Do you want to succeed in life? You need to be an Eternal Student.
Put a check mark before each of these 10 Eternal Student Statements if they describe you:
1. I try to learn one new thing a day.
2. I enjoy a sense of wonder; I am like a child when I am before something new.
3. I know I’ve got some talents that aren’t fully developed yet and I’m taking steps to make them grow.
4. I love to read great books, listen to audio talks, and attend seminars and conferences; I love to expand my intellect by reading from other fields and disciplines I know little about; I love to listen to good teachers; I wear down the door steps of the wise.
5. I always try to find new ways of expressing love.
6. I make it a point to listen to any person I meet, to enter his world and learn something about his life, be he a king or a beggar.
7. I’m adventurous when it comes to trying new things—as long as they are moral, such as going to new places or dipping into new cultures that will enhance my spiritual journey, and healthy, such as eating new food according to my prescribed diet.
8. I am open when my friends and mentors correct me. I admit when I am wrong, and have the ability to laugh at my mistakes.
9. I share my thoughts and opinions with joy and humility, knowing that I can be wrong and right at the same time. I’m not stubborn or obstinate.
10. I’m not ashamed to answer, “I don’t know,” when I really don’t know. I’m not ashamed either to ask, “Will you teach me?”
Scored a 10?
The Missing Link of Success:
Who Are Your Mentors?
Now, if you’re a student, it follows that you have teachers. And if you’re an Eternal Student, you continue having teachers or mentors even after you’ve graduated from college or even post graduate school.
When I got married at 32, my life changed. From a single missionary wandering around the country (and the world) without a centavo in my pocket, I then needed to make serious money fast. The Bible doesn’t say, “Man doesn’t live on bread but on every Word that comes from the mouth of God.”
One word is missing. The Bible says, “Man doesn’t live on bread alone but on every Word…”
That means I still need to eat bread even if I have the Word of God!
But I knew next to nothing about money. And boy, did I need to change my psychology of money in my brain. Because deep inside, I knew I was programmed to be poor.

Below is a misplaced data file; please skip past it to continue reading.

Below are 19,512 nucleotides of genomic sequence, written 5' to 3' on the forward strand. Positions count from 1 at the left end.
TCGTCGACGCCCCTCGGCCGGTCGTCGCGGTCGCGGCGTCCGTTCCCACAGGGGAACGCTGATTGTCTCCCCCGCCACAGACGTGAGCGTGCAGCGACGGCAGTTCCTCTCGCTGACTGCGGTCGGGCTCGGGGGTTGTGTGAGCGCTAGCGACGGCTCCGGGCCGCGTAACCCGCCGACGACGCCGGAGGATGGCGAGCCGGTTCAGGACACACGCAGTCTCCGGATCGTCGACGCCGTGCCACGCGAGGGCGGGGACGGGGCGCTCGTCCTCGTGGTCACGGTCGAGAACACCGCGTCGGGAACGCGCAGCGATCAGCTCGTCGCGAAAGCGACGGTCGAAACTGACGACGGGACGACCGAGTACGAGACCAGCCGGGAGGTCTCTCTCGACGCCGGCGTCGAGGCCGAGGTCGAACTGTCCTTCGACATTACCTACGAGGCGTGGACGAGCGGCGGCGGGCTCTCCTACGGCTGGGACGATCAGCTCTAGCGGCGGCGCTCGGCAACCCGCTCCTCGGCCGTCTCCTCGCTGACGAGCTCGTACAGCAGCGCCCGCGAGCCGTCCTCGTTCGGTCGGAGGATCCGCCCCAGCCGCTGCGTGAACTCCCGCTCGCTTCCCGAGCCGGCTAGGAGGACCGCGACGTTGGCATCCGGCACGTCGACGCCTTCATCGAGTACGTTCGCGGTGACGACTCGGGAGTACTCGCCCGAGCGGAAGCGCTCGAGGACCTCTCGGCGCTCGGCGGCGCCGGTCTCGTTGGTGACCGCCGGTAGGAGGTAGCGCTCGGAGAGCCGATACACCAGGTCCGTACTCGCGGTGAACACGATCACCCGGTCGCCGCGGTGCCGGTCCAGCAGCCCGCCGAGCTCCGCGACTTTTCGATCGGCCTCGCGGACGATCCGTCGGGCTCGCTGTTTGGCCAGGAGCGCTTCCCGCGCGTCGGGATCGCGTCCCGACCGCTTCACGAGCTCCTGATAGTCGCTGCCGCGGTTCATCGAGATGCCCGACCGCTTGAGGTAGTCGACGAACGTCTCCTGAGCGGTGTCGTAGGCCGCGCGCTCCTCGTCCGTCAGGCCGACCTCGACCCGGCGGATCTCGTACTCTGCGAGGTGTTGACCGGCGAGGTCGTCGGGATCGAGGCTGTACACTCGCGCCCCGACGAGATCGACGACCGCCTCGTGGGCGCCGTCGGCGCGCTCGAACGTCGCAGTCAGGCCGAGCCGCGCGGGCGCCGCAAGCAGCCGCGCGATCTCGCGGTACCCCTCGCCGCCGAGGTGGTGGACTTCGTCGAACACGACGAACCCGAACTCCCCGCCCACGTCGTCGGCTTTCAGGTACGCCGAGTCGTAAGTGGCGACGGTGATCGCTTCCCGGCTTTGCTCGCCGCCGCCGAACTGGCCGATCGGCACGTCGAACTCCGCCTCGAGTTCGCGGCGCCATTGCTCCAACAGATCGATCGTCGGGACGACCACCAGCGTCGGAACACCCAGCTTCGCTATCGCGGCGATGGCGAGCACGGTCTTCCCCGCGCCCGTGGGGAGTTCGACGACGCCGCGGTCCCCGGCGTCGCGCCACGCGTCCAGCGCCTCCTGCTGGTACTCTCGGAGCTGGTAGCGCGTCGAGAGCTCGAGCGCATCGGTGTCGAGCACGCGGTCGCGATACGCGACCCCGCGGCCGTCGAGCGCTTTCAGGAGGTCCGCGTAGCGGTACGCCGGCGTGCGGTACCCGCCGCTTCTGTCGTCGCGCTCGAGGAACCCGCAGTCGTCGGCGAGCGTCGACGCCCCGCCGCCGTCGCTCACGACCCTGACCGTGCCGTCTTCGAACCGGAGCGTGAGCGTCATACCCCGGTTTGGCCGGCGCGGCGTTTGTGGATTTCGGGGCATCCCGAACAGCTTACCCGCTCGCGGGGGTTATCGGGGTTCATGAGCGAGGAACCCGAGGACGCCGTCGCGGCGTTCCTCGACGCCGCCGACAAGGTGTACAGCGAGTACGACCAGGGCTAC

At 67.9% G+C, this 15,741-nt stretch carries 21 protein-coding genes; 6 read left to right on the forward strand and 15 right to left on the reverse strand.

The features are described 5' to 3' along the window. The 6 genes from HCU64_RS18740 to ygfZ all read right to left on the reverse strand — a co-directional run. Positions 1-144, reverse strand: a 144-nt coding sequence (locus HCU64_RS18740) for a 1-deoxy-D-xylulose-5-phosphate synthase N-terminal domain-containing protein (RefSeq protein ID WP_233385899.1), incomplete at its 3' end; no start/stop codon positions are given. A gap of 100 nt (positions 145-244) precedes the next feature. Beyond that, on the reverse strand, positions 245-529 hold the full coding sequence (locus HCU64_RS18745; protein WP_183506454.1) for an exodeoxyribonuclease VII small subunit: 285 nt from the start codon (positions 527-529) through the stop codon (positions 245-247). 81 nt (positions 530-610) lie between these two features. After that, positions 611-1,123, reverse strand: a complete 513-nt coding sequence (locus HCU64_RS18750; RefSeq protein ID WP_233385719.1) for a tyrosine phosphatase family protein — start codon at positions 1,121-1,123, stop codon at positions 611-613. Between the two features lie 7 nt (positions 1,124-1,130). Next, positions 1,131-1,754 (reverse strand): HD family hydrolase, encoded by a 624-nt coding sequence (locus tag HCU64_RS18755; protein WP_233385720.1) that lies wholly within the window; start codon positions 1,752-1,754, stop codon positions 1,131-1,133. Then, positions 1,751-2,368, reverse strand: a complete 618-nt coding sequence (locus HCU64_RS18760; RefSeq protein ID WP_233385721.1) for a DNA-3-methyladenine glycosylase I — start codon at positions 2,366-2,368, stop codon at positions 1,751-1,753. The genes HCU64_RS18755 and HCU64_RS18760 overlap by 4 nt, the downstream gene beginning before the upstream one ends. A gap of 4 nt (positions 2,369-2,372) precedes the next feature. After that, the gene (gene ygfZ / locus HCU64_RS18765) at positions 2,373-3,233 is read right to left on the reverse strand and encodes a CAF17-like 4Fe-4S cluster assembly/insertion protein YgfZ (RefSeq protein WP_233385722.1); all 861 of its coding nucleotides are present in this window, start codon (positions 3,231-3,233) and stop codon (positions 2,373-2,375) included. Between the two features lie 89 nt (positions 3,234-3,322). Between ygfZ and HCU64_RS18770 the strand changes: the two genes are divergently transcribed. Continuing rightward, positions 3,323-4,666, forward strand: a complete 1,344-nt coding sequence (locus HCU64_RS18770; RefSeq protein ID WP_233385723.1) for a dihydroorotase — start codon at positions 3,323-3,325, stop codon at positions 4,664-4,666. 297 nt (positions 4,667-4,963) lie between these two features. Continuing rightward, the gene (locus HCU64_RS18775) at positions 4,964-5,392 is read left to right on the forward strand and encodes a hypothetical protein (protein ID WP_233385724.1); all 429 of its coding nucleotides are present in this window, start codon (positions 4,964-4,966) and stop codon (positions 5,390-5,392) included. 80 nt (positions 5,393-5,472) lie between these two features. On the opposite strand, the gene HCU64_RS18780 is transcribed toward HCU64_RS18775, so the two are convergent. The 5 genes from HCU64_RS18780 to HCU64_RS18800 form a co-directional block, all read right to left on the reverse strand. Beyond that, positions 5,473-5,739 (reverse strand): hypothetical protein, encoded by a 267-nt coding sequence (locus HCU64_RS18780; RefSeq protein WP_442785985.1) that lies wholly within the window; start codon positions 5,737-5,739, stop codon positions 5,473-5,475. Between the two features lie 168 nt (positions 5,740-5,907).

I had to unlock my brain from a distorted theology of wealth—that money was bad, that rich people were crooks, and that God wanted me to be poor.
Once my psychological wallet grew, I was ready to earn money. But how?
Immediately, I knew my missing link to success: I had mentors for every area of my life. But I had no financial mentors.
First, I searched for successful entrepreneurs among my friends. I made a bee-line towards a few multi-millionaires I knew and invited them for lunch. I picked their brains and took down copious notes. I then put up my small businesses, lost money, tried something else, failed again, until I found my niche. Today, my little businesses are doing well.
Try Something New
The Eternal Student quiz above suggests one of the keys to success is daring to be adventurous.
For this Back-to-School issue, I’d like to share something adventurous, especially to parents: Homeschooling. For the longest time, homeschooling wasn’t even in the radar of most parents’ thinking. It was unthinkable. “Give the education of your kids to the experts,” we were told.
My wife Marowe and I dared try homeschooling our eldest son, Bene. And my son loves homeschooling. Here’s why–
- He’s able to spend more time with his Daddy and Mommy each day. His relationship with us is tight—and for this alone, I thank God for homeschooling.
- He loves his younger brother, Francis, and cares for him a lot.
- He can read any book he chooses, he reads five books a day.
- He speaks fantastic English.
- He’s able to follow his passions with more freedom. He joined a painting course—and has produced 12 lovely paintings so far. He hosts a kids’ TV show each week and is having so much fun. He also writes for a kids’ magazine, Mustard.
Because of our success with Bene, we are also now homeschooling our second son Francis.
I started the Catholic Filipino Academy to help parents homeschool their kids. Hey, I’m not putting down regular schools. There are great schools out there. But what I’m doing is making parents consider homeschooling as a valid alternative. I’m not going to kid you. It’s not easy. The sacrifices are huge. But I think it’s a wonderful option to consider.
For more information about the Catholic Filipino Academy, log on at www.CatholicFilipinoAcademy.com.